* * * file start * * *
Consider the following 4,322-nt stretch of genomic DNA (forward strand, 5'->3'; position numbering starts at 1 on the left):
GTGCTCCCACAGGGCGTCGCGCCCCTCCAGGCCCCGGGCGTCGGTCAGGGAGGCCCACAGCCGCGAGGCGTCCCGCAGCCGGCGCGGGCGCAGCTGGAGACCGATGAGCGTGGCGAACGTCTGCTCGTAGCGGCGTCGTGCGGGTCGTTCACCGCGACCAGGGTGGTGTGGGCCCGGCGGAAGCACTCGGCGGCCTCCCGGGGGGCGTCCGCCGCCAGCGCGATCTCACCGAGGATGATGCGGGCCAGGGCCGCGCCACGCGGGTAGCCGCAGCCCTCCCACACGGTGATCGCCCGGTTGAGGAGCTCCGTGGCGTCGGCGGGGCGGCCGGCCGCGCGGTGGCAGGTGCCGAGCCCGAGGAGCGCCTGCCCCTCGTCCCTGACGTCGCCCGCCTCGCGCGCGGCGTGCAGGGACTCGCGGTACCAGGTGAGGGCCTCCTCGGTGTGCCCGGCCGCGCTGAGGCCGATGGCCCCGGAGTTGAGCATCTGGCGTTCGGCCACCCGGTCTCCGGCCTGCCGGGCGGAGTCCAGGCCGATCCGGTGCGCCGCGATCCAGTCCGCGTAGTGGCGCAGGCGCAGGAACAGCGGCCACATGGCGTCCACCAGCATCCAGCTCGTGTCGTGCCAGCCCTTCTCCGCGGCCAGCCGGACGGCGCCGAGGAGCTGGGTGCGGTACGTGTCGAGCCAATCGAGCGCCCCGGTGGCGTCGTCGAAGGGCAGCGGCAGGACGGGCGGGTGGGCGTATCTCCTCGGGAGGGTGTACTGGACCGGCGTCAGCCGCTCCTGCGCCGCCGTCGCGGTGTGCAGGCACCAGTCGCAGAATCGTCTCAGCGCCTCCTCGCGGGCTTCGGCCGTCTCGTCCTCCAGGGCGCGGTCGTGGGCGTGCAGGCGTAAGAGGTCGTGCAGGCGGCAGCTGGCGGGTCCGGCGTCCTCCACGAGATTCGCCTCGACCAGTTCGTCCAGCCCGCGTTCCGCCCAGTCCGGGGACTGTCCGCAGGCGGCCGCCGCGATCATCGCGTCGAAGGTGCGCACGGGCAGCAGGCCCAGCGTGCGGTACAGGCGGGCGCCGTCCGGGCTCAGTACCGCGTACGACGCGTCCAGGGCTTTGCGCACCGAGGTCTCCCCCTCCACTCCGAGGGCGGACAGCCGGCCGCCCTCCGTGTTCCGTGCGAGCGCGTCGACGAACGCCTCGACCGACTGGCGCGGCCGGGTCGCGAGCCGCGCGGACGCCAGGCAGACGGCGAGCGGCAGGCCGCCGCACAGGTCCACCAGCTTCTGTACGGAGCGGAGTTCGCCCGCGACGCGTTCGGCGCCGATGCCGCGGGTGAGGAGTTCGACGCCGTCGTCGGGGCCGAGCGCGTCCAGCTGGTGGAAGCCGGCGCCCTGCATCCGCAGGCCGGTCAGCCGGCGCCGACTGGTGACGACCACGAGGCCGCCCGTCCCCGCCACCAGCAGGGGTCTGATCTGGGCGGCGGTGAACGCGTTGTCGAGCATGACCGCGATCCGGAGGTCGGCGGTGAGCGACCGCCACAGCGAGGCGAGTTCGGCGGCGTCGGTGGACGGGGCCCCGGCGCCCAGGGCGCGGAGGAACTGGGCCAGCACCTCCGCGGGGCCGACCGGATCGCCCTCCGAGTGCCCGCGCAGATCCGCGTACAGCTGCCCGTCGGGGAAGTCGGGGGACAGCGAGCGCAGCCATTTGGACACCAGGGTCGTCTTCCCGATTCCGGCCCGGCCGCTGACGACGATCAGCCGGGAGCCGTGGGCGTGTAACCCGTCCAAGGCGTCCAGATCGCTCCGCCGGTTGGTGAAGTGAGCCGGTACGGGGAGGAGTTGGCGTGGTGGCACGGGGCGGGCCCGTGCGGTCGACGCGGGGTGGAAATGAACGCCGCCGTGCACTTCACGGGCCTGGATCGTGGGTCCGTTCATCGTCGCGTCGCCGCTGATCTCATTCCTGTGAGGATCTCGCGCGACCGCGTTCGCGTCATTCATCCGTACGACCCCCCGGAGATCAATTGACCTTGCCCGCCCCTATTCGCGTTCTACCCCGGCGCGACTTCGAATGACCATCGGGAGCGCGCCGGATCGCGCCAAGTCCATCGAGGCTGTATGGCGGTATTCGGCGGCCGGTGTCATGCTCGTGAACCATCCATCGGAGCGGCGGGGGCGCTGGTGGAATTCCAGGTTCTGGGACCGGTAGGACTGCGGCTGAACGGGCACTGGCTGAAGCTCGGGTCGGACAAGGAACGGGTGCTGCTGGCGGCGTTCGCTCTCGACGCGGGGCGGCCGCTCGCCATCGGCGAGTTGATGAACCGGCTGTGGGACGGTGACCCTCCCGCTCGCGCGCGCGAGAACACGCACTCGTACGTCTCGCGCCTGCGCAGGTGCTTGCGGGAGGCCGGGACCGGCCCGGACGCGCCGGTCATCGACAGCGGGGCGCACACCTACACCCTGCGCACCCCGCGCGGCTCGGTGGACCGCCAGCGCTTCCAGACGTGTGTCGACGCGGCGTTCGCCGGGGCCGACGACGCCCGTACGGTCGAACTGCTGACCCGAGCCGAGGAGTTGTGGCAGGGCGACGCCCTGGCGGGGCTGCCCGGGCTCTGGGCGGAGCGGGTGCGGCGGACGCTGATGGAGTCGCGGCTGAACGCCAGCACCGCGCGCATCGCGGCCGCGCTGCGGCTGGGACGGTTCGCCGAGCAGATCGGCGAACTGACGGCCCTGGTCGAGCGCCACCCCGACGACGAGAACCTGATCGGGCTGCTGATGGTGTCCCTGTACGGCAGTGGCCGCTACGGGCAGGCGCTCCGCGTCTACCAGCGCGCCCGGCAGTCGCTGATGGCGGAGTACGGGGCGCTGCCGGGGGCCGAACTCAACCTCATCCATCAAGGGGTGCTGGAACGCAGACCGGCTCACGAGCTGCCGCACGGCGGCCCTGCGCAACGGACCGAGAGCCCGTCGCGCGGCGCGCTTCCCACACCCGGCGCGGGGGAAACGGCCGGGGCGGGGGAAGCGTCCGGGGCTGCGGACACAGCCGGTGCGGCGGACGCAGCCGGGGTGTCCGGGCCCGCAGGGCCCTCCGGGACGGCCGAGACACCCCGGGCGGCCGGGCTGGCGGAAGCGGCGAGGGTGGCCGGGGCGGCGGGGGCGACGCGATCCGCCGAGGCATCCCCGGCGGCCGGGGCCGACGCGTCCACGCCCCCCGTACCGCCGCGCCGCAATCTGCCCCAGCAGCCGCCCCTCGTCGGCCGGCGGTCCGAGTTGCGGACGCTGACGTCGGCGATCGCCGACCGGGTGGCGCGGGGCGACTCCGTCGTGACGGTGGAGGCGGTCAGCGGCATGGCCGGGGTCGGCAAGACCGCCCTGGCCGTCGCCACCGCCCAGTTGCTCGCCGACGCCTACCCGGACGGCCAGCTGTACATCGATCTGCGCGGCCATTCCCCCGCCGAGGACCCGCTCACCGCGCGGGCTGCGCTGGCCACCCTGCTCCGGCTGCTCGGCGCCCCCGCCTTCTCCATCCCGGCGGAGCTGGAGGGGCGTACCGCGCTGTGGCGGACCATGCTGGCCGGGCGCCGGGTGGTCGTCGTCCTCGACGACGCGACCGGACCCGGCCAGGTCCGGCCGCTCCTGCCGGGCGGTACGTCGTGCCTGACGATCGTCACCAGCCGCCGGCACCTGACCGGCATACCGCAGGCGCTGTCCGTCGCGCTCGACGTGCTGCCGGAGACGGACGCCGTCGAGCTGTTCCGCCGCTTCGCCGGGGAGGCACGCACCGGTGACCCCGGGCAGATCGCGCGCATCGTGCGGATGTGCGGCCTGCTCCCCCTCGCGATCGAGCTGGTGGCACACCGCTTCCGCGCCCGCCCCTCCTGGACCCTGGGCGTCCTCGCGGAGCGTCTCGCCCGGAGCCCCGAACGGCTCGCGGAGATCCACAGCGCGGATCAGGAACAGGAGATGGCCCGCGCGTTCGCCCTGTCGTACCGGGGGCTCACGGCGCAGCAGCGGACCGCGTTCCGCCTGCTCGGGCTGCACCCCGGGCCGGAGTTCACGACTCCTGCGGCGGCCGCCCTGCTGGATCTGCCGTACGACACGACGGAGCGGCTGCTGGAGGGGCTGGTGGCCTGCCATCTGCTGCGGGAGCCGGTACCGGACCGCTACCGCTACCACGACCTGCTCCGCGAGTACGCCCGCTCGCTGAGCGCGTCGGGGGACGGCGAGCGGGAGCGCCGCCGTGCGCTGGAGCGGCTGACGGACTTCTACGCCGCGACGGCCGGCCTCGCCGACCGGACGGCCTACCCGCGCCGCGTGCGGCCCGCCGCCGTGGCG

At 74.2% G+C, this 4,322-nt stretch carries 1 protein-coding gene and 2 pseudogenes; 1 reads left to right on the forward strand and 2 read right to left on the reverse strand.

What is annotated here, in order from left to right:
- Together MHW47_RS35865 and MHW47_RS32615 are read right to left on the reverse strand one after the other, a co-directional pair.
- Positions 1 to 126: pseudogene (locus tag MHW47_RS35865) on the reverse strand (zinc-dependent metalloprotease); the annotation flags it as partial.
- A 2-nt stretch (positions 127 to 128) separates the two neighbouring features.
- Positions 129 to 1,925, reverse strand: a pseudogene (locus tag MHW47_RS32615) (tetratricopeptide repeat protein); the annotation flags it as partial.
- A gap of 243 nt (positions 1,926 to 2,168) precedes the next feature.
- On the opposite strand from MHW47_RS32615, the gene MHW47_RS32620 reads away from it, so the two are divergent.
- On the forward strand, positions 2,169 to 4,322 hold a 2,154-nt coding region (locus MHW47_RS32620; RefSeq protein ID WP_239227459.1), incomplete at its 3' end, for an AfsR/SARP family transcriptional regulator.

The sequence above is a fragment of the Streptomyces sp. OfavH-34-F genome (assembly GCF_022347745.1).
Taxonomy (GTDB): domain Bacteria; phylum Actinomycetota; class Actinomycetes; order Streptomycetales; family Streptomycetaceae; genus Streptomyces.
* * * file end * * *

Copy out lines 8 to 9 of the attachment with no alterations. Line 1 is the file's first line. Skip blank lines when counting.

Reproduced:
- Positions 129 to 1,925, reverse strand: a pseudogene (locus tag MHW47_RS32615) (tetratricopeptide repeat protein); the annotation flags it as partial.
- A gap of 243 nt (positions 1,926 to 2,168) precedes the next feature.